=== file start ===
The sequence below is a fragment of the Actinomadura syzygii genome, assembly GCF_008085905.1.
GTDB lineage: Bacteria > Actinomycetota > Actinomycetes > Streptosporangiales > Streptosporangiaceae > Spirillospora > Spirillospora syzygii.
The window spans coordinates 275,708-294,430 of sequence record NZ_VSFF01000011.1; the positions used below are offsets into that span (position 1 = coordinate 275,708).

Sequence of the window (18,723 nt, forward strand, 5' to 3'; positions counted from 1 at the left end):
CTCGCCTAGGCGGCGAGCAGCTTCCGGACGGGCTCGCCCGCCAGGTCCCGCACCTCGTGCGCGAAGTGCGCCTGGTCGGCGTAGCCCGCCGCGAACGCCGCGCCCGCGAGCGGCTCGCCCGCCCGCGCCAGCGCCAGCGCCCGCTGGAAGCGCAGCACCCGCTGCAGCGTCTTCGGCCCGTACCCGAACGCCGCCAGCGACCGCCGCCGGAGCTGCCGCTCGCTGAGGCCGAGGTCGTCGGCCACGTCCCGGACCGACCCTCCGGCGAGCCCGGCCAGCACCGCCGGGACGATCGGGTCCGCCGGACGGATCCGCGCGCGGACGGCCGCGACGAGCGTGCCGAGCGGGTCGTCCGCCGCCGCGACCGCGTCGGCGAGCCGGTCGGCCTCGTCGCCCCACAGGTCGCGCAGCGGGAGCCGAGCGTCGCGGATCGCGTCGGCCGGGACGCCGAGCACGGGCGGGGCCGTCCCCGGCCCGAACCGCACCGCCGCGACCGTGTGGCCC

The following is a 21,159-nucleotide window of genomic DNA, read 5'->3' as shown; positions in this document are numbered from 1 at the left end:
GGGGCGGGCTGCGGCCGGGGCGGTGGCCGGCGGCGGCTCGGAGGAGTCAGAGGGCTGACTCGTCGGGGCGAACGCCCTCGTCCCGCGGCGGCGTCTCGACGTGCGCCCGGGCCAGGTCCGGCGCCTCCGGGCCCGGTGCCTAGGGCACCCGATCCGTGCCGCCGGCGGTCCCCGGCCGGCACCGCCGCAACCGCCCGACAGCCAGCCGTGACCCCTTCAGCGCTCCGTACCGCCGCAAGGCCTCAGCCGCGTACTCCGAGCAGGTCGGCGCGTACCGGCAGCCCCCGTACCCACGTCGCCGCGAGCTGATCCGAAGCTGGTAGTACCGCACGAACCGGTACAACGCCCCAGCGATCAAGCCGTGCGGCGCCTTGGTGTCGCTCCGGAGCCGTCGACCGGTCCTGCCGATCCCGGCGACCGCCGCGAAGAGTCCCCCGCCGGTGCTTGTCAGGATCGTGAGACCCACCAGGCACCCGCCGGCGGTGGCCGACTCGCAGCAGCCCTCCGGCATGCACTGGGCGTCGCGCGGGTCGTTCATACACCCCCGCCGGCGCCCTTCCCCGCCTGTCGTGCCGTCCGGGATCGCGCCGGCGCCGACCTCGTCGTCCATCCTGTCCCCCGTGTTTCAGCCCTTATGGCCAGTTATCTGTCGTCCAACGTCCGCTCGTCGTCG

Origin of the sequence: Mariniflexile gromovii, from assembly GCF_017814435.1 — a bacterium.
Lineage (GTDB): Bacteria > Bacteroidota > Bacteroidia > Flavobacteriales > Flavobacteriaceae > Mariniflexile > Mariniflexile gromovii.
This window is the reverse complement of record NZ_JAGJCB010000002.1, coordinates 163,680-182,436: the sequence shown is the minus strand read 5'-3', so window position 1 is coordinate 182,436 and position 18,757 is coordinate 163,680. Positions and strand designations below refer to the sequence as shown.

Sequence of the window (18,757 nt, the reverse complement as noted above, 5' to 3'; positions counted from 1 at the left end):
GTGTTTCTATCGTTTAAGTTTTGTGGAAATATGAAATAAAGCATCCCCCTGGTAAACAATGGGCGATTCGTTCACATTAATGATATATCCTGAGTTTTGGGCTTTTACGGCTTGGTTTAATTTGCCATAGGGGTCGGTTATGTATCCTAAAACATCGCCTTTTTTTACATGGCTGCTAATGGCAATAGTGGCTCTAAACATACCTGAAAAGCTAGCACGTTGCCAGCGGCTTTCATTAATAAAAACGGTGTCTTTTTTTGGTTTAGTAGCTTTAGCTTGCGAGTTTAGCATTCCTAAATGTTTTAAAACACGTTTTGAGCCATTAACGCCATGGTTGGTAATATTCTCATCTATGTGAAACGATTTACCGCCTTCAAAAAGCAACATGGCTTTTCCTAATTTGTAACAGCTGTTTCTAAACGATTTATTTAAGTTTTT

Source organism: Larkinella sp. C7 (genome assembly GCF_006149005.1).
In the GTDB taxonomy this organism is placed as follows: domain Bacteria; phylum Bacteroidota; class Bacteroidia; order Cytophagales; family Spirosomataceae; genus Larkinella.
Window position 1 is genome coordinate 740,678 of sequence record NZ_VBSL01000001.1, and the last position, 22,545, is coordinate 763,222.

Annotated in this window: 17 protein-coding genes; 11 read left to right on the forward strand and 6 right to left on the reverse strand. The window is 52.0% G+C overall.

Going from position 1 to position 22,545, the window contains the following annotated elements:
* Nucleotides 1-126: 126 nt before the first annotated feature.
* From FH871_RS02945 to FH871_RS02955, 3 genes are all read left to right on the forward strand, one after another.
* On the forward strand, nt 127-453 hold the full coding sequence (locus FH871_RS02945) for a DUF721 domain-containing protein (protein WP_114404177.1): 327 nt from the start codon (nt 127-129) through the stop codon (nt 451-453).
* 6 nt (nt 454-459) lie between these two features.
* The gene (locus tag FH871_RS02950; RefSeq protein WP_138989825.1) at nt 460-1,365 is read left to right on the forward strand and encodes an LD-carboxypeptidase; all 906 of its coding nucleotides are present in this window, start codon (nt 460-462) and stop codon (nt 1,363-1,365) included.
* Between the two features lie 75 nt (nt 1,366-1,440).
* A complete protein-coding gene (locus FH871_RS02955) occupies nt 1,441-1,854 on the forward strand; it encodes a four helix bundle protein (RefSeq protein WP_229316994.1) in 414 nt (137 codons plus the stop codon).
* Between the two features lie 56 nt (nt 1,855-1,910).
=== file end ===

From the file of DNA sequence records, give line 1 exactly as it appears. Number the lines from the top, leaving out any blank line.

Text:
The sequence below is a fragment of the Actinomadura syzygii genome, assembly GCF_008085905.1.